What is Scotch?

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  • Written By: Michael Pollick
  • Edited By: Bronwyn Harris
  • Last Modified Date: 16 October 2019
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Scotch is the proper name for whiskey produced in Scotland, although other countries do produce similar grain-based liquors. In Ireland, the same basic product can be called Irish whiskey, while American whiskey is often called bourbon. Most Scotch whiskey is considered blended, which means the end product is a carefully mixed combination of up to 50 separate single malt whiskeys created specifically for blending. Some single malt Scotch whiskeys are sold directly to the public, but most are used as separate ingredients in a skilled blender's palette.

Scotch whiskey is usually made from cereal grains, primarily barley. To make a malted Scotch whiskey, barley grains are first cleaned and soaked in tubs for several days. This soaking causes the barley seeds to germinate, and an enzyme called diatase turns the barley's germ into a soluble starch. A mechanical drying and turning process removes the starchy pulp from the unusable husks. The barley grain is now considered to be malted.


This dried malted grain is then mixed with hot water to form a sugary liquid called wort. This wort is the essential ingredient of a malted Scotch whiskey. The wort is carefully drawn away from the mashing tank, called a mash tun in Scotland. Once the wort has cooled down sufficiently, it is stored in another tank for fermentation. Live yeast is added to the sugary wort, which causes the sugar to be converted into a basic alcohol. After a few days of fermentation, the result is a rather pungent combination of unrefined alcohol and solids called wash. This would be the equivalent of corn mash in American bourbon making.

Scotch whiskeys are actually distilled twice. The wash is heated until the alcohol turns into a vapor. The vapor is led through a series of coiled tubes into a cooling vat, where it becomes a liquid again. This liquid is distilled a second time and the results are collected in oak casks for long-term storage. A true Scotch whiskey must be allowed to age for at least three years from the time of distillation. Some Scotch whiskeys are aged for 15 years or more, which may explain their mellow flavors and significant price tags.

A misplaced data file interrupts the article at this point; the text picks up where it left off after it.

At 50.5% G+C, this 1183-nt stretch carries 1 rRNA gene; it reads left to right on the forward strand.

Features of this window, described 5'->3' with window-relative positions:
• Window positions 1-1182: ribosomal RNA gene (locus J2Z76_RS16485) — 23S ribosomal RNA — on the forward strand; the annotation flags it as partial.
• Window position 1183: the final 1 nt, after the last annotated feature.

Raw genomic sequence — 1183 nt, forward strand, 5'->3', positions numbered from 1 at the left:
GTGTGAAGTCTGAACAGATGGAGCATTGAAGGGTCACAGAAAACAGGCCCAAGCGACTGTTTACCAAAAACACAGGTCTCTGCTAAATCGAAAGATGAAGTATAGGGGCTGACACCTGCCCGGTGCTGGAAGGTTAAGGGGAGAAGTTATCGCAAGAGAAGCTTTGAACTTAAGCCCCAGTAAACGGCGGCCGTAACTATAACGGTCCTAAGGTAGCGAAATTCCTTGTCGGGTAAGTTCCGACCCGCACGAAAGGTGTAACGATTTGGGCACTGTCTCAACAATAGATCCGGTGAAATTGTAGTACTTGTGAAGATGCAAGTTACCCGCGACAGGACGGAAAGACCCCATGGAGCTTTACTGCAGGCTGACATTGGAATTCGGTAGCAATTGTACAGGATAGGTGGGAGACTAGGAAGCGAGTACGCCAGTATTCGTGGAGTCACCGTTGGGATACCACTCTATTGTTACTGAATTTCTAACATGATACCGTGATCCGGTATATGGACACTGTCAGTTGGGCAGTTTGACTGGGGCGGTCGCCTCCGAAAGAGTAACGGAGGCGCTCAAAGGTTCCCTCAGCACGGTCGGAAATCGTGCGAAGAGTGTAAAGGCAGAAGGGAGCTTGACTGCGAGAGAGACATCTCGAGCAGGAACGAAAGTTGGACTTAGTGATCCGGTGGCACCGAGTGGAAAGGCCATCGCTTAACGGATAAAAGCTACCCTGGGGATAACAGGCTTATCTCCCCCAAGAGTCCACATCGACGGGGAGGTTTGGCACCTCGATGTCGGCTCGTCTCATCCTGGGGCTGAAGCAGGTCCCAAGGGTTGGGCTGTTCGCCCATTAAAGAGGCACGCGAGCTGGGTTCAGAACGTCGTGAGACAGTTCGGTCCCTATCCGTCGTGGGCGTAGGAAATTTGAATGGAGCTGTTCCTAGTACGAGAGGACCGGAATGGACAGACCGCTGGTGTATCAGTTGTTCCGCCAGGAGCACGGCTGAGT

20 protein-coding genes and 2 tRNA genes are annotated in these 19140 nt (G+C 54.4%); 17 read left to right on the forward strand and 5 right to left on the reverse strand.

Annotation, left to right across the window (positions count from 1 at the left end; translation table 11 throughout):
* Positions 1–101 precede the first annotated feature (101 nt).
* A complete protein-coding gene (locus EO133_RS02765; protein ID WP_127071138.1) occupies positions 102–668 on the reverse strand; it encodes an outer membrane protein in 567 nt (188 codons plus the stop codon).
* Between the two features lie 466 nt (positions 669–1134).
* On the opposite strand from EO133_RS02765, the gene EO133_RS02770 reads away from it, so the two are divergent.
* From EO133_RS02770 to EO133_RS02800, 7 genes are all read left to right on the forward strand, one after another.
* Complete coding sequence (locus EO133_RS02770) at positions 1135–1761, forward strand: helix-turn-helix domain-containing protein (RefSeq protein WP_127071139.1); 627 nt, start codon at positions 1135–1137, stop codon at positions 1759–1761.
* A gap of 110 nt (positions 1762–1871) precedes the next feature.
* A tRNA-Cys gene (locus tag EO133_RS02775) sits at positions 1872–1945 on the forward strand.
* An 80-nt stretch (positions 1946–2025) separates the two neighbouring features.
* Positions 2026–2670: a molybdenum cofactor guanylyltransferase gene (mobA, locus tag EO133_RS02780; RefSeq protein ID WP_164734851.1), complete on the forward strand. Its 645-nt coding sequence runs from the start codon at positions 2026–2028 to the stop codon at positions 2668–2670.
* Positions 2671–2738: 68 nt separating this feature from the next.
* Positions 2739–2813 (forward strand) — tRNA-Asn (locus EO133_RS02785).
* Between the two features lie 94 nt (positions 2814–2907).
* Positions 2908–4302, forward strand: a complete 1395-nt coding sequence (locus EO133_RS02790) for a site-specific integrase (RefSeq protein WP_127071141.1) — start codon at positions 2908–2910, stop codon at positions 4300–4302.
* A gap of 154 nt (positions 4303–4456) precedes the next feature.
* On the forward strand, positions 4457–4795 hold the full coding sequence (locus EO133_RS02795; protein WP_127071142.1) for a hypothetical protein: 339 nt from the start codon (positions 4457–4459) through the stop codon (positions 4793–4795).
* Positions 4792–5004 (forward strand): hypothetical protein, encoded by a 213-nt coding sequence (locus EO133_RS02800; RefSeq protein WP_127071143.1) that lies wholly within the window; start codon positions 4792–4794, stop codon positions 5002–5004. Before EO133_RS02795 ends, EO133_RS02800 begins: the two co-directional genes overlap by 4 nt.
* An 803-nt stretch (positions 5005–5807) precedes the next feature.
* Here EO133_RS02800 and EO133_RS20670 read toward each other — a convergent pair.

Once the single malt or grain whiskeys have been properly aged, a skilled whiskey blender uses his native understanding of each single malt Scotch whiskey to create a blended Scotch. This process can involve up to 50 separate whiskeys, since individual whiskey sources may or may not complement each other. 95% of all Scotch whiskeys sold in the world are blended, although some say certain single malt Scotch whiskeys are just as worthy of consideration as their blended counterparts.


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Post 2

@Logicfest -- you've hit on an age old debate for sure and certain. Granted, there are some great single malt varieties out there and a heck of a lot of blended Scotches are inexpensive, bargain bin abominations. Still, you will find some great and expensive blended varieties out there, too.

This is a fascinating debate because it is totally subjective. Some people prefer certain brands of single malt while others have their favorite blended varieties. The funny thing about that debate is that, really, everyone is right.

Post 1

Some single malt Scotch whiskeys are as worthy as their blended counterparts? Heck, there are some famed single malt varieties that are considered the best Scotches on the planet (and, perhaps, beyond). Check out some of the more expensive brands of Scotch at your local liquor store and you will find a fair number of them are single malt. There's a reason for that -- when you develop the perfect Scotch, why blend it with anything other than, perhaps, a bit of soda?

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